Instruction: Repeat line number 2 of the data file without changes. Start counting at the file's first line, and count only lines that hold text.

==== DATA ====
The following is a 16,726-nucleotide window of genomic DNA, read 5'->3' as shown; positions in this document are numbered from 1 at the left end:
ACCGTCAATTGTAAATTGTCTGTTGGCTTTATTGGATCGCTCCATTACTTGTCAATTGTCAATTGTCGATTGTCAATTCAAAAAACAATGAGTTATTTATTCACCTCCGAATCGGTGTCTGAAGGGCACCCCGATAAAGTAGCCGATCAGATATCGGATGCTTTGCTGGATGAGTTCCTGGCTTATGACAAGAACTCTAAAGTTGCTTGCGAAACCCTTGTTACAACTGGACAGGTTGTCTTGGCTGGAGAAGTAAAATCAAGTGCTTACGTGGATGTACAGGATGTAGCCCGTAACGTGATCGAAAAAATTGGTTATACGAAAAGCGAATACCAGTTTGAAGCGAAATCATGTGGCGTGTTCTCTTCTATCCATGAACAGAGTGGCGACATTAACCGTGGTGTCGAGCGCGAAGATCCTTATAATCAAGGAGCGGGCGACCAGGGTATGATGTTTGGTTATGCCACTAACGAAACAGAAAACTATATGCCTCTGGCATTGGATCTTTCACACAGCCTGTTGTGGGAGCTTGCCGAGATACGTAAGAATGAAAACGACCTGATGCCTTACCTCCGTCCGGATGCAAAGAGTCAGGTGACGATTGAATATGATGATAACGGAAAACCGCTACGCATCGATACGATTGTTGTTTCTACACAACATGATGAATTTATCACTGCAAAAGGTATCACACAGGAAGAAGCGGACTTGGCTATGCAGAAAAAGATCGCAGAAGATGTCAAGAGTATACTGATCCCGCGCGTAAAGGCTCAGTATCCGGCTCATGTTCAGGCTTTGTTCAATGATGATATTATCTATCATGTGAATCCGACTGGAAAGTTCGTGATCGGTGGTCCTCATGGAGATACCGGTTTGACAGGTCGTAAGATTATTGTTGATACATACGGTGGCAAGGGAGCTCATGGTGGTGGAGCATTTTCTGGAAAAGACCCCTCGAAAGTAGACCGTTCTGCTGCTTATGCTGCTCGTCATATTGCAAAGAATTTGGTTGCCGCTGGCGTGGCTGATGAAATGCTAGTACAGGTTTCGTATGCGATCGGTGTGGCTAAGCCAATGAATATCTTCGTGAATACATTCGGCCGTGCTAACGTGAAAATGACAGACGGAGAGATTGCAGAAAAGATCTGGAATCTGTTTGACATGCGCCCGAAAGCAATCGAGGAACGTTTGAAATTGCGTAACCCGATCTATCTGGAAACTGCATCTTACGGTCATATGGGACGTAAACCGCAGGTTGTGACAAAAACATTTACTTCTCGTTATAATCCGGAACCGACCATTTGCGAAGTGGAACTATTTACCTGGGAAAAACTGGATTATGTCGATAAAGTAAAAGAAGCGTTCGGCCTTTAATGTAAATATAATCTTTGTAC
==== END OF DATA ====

ACCGTCAATTGTAAATTGTCTGTTGGCTTTATTGGATCGCTCCATTACTTGTCAATTGTCAATTGTCGATTGTCAATTCAAAAAACAATGAGTTATTTATTCACCTCCGAATCGGTGTCTGAAGGGCACCCCGATAAAGTAGCCGATCAGATATCGGATGCTTTGCTGGATGAGTTCCTGGCTTATGACAAGAACTCTAAAGTTGCTTGCGAAACCCTTGTTACAACTGGACAGGTTGTCTTGGCTGGAGAAGTAAAATCAAGTGCTTACGTGGATGTACAGGATGTAGCCCGTAACGTGATCGAAAAAATTGGTTATACGAAAAGCGAATACCAGTTTGAAGCGAAATCATGTGGCGTGTTCTCTTCTATCCATGAACAGAGTGGCGACATTAACCGTGGTGTCGAGCGCGAAGATCCTTATAATCAAGGAGCGGGCGACCAGGGTATGATGTTTGGTTATGCCACTAACGAAACAGAAAACTATATGCCTCTGGCATTGGATCTTTCACACAGCCTGTTGTGGGAGCTTGCCGAGATACGTAAGAATGAAAACGACCTGATGCCTTACCTCCGTCCGGATGCAAAGAGTCAGGTGACGATTGAATATGATGATAACGGAAAACCGCTACGCATCGATACGATTGTTGTTTCTACACAACATGATGAATTTATCACTGCAAAAGGTATCACACAGGAAGAAGCGGACTTGGCTATGCAGAAAAAGATCGCAGAAGATGTCAAGAGTATACTGATCCCGCGCGTAAAGGCTCAGTATCCGGCTCATGTTCAGGCTTTGTTCAATGATGATATTATCTATCATGTGAATCCGACTGGAAAGTTCGTGATCGGTGGTCCTCATGGAGATACCGGTTTGACAGGTCGTAAGATTATTGTTGATACATACGGTGGCAAGGGAGCTCATGGTGGTGGAGCATTTTCTGGAAAAGACCCCTCGAAAGTAGACCGTTCTGCTGCTTATGCTGCTCGTCATATTGCAAAGAATTTGGTTGCCGCTGGCGTGGCTGATGAAATGCTAGTACAGGTTTCGTATGCGATCGGTGTGGCTAAGCCAATGAATATCTTCGTGAATACATTCGGCCGTGCTAACGTGAAAATGACAGACGGAGAGATTGCAGAAAAGATCTGGAATCTGTTTGACATGCGCCCGAAAGCAATCGAGGAACGTTTGAAATTGCGTAACCCGATCTATCTGGAAACTGCATCTTACGGTCATATGGGACGTAAACCGCAGGTTGTGACAAAAACATTTACTTCTCGTTATAATCCGGAACCGACCATTTGCGAAGTGGAACTATTTACCTGGGAAAAACTGGATTATGTCGATAAAGTAAAAGAAGCGTTCGGCCTTTAATGTAAATATAATCTTTGTAC